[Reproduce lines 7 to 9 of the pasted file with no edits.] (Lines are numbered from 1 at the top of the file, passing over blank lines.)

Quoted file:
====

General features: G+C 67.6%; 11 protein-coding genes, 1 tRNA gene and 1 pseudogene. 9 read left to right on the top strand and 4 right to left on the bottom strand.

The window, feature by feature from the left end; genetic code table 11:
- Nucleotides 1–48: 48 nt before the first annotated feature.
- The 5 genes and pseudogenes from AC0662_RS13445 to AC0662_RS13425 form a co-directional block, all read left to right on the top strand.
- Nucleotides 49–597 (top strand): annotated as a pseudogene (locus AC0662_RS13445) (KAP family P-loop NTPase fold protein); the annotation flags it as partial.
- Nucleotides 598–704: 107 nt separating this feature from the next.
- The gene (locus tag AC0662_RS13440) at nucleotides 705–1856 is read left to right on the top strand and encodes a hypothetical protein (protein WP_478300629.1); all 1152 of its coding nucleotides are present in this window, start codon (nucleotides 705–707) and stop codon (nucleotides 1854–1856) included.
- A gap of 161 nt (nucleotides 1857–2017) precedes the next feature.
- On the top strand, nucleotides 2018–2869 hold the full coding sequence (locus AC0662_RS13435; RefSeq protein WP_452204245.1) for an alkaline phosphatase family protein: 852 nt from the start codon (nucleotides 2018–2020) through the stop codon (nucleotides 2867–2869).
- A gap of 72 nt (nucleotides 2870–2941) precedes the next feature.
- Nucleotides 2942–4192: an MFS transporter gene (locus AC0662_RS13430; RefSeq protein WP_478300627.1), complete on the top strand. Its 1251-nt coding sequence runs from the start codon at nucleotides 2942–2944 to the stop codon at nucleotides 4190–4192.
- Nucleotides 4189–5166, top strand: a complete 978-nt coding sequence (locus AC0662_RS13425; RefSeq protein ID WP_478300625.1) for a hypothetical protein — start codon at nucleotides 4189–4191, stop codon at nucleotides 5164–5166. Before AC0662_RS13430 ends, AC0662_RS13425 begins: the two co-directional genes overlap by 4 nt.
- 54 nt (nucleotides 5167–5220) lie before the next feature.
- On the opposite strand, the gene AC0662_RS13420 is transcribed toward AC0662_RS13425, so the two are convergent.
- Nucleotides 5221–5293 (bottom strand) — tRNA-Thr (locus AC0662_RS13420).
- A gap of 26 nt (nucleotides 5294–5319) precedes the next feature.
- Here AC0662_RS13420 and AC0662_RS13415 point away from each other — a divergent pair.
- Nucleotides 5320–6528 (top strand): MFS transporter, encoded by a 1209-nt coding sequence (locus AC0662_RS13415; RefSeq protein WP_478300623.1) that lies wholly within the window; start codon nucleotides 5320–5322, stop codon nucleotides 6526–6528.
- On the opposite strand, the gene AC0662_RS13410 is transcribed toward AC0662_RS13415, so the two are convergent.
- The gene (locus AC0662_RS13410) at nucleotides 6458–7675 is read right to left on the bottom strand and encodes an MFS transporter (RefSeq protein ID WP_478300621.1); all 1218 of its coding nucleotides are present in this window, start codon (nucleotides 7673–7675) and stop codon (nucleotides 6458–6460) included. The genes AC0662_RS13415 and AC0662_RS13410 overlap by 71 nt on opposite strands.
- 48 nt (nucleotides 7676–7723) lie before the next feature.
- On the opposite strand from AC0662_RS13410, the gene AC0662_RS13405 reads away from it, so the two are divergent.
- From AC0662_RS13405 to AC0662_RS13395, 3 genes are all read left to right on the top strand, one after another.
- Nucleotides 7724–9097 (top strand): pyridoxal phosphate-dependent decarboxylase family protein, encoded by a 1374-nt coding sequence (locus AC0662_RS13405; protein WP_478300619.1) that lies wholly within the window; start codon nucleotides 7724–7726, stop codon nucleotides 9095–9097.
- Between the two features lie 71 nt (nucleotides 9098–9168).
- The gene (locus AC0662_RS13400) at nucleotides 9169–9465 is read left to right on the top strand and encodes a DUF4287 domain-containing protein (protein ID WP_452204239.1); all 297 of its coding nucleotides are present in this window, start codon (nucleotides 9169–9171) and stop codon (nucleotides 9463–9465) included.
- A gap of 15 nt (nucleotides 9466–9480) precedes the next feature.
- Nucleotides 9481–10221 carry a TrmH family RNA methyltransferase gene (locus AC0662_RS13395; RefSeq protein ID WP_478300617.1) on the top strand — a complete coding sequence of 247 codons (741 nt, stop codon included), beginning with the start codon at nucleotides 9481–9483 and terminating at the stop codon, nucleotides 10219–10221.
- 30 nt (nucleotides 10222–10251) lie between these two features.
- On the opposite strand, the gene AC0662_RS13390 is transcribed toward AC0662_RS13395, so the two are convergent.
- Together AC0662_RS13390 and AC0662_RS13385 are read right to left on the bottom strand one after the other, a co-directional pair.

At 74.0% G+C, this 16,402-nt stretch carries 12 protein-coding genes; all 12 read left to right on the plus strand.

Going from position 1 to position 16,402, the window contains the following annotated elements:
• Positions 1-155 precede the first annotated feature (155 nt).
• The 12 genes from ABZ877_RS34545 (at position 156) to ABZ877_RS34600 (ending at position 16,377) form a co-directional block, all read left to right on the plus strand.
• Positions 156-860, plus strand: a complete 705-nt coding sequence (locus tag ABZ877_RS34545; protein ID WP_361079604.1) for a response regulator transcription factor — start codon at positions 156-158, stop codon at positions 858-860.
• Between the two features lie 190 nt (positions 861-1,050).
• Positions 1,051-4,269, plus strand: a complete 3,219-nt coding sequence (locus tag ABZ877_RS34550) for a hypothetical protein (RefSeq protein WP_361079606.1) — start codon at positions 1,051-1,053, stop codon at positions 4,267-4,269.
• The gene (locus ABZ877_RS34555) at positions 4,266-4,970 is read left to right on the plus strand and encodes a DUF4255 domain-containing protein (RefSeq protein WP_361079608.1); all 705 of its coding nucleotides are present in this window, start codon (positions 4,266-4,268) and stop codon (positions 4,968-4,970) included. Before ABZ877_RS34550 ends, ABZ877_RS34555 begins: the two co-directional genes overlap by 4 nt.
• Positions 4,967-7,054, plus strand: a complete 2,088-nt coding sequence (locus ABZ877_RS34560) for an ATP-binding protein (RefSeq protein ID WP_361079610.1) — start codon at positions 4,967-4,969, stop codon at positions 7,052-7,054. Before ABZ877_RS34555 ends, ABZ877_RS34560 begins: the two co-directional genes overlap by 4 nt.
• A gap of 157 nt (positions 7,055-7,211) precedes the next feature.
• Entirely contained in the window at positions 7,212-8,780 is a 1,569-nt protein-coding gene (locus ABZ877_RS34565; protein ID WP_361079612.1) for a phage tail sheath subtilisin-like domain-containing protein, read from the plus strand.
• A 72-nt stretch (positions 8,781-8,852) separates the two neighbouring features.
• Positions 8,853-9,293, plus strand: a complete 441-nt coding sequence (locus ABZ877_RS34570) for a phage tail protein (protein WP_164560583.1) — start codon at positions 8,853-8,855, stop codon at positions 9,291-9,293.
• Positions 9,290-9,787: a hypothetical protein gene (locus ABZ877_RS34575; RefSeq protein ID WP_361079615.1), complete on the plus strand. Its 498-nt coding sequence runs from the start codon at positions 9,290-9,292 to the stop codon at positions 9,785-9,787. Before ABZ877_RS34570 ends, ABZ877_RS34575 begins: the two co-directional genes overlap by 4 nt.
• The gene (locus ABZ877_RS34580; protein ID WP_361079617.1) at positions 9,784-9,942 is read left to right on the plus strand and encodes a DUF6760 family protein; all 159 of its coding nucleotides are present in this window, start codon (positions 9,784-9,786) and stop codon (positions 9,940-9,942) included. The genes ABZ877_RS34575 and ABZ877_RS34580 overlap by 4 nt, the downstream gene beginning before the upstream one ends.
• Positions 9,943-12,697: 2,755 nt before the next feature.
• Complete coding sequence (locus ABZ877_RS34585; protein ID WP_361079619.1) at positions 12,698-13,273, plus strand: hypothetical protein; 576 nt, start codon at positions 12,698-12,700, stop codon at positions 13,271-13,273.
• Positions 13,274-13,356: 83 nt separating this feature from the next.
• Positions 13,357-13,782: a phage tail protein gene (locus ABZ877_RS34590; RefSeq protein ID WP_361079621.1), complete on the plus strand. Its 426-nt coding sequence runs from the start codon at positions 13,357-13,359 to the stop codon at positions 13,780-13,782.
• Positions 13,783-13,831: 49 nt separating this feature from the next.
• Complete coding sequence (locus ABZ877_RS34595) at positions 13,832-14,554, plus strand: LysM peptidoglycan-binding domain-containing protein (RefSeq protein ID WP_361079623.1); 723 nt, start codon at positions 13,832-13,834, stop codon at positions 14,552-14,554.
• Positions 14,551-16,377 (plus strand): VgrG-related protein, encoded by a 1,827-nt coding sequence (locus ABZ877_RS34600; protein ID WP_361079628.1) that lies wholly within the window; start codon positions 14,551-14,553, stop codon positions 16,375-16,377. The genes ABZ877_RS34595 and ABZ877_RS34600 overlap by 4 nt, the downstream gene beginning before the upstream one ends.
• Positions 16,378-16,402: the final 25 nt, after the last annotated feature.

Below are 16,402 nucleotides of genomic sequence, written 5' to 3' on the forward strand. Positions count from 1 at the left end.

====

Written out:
- The gene (locus tag AC0662_RS13440) at nucleotides 705–1856 is read left to right on the top strand and encodes a hypothetical protein (protein WP_478300629.1); all 1152 of its coding nucleotides are present in this window, start codon (nucleotides 705–707) and stop codon (nucleotides 1854–1856) included.
- A gap of 161 nt (nucleotides 1857–2017) precedes the next feature.
- On the top strand, nucleotides 2018–2869 hold the full coding sequence (locus AC0662_RS13435; RefSeq protein WP_452204245.1) for an alkaline phosphatase family protein: 852 nt from the start codon (nucleotides 2018–2020) through the stop codon (nucleotides 2867–2869).